But if I have to mention some modules, I do appreciate the Project API, which is so comprehensive that our TagsMe project didn't need one nor an ant build.xml in order to have an active Java module. The FileSystem API, a wonderful abstraction that allows you to access xml tags as folders and files in a file system. And also as I said, it's wonderful that a programmer with so little experience in Swing can develop an IDE (one of the hardest desktop applications you can think of) in a few months.

More about Ibon Urrutia.

More about MDTEC.

Jeremy Moore, from ThinkingRock, in Australia

We first just built ThinkingRock without using any platform at all, but soon realized that we were re-inventing the wheel in many aspects. For example, there was no need for us to implement our own drag-and-drop when that problem had been solved already. We then looked at various platforms, with the main contenders at the time being Eclipse and NetBeans.

We first looked at using Eclipse, but found it lacking. Our main reason for discarding it was their poor implementation of the Standard Widget Toolkit. Basically, it worked great on Windows, but not so great on the Mac. And, support for SWT was either buggy or non-existent on some platforms. (In fairness, the situation is probably a bit better today).

We wanted our application to work on as many platforms as possible, therefore we felt we needed a 100% Java solution. We also evaluated other platforms, but most were just getting started. They either lacked some functionality we really wanted, such as a plug-in architecture. Either that, or they were not mature enough.

The NetBeans Platform is 100% Java, and has the plug-in architecture that we needed, for starters. Also, it's now a mature IDE. I like the fact that it's open source and it's continually improving. Also, the NetBeans community spirit is a real plus.

More about Jeremy Moore.

More about ThinkingRock.

Anton Epple, from Eppleton, in Munich, Germany

I like the NetBeans Platform in general. When I started working with it, I discovered much more functionality to reuse than I would ever have expected. About four years ago I had to write my own rich-client platform with an application launcher, splash screen, update and download managers, preferences, proxy handling and so on. With the NetBeans Platform all that stuff is there for free. And there is so much more like the Window system, the Lookup API, Projects, the FileSystems API, Wizards, you name it. Working with the NetBeans Platform really speeds up development for rich-client platform applications.

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More about Eppleton.

Marek Kliś, from MCD Electronics, in Zywiec, Poland

Thanks to the NetBeans Platform, I was able to concentrate mainly on the application logic, since the NetBeans Platform made the various GUI mechanisms available to me. For example, I found the Visual Library very helpful for my purposes. The Visual Library provides widgets that helps me illustrate the connections between system elements in a very simple way. For this reason, the system configuration has now become very easy and fast.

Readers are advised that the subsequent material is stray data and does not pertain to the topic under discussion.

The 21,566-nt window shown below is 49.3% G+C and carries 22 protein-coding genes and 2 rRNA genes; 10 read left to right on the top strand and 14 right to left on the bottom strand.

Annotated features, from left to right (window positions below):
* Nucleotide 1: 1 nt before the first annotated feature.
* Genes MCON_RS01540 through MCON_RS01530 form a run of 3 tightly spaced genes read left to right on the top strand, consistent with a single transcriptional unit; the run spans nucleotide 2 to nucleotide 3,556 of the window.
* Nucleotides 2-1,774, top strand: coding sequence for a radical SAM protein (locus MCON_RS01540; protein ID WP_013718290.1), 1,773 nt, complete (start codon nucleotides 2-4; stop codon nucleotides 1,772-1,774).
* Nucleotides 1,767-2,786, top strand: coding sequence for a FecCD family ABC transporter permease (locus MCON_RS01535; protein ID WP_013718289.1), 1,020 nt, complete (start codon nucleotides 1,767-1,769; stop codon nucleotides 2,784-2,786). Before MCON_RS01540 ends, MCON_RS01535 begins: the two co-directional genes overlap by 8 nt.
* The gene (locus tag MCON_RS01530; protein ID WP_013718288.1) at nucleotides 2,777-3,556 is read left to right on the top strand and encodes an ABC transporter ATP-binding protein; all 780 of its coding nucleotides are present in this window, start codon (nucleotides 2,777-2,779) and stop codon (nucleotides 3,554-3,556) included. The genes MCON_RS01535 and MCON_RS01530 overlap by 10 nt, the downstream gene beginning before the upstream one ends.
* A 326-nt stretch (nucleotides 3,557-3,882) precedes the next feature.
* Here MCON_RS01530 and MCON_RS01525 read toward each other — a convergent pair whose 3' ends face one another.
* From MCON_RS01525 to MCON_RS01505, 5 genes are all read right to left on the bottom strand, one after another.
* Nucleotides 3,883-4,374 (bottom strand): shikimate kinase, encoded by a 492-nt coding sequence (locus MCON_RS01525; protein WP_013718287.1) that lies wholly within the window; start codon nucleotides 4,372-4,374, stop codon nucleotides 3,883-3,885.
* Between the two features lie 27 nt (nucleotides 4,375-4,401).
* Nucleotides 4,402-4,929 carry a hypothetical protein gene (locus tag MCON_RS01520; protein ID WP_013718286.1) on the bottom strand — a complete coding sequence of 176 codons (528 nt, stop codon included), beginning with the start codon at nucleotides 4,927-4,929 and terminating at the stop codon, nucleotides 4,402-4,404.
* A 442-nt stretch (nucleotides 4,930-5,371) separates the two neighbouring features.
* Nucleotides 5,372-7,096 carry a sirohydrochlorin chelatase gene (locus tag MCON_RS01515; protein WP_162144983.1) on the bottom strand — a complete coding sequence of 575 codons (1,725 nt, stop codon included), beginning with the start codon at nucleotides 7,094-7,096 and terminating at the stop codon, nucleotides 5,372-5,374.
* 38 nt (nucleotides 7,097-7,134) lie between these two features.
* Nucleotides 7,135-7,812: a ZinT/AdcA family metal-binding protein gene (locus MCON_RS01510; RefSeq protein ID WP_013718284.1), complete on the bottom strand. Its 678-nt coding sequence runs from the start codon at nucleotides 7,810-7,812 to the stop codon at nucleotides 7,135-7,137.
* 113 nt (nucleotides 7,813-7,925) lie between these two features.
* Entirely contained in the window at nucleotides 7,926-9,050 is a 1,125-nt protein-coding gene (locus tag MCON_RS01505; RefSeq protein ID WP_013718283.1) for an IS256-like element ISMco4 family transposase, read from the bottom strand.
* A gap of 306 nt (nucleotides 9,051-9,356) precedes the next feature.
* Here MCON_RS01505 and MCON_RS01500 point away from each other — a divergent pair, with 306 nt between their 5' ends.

More about Marek Kliś.

More about MCD Electronics.

Tonny Kohar, from Sketsa, in Surabaya, Indonesia

When the buzzword "RCP" came out, we started evaluating the available RCPs. At that time, we didn't know that the NetBeans Platform was available, because to us there was only NetBeans IDE, so naturally we looked at Eclipse RCP. During the evaluation period, we found that Eclipse RCP was too tightly integrated with SWT. In order to fully utilize or derive benefits from Eclipse RCP, we would have had to use SWT to create a Workspace manager, with menus and dialogs, preferences, options, etc. Although we found that we could choose to not use SWT, we found that doing so meant losing the benefits of RCP. It would only have left us with the OSGi modular framework, since the rest of the RCP features, such as the integrated Workspace or Window manager, requires the use of SWT.

What we needed was the whole application framework, including menus, preferences, workspace system, windows and dialogs system, etc, and it had to be Swing because our application is Swing-based. Luckily, not long after that, NetBeans folks started to publicize more heavily the spinning of NetBeans Platform from the IDE.

More about Tonny Kohar.

More about Sketsa.

Tanja Drüke, from Genomatix, in Munich, Germany

What I like about the NetBeans Platform is that it provides your basic framework so that you can concentrate on the actual core of your application. The wizards make it simple to add menu items, toolbar buttons, windows, option panels, to set up an update center and so forth.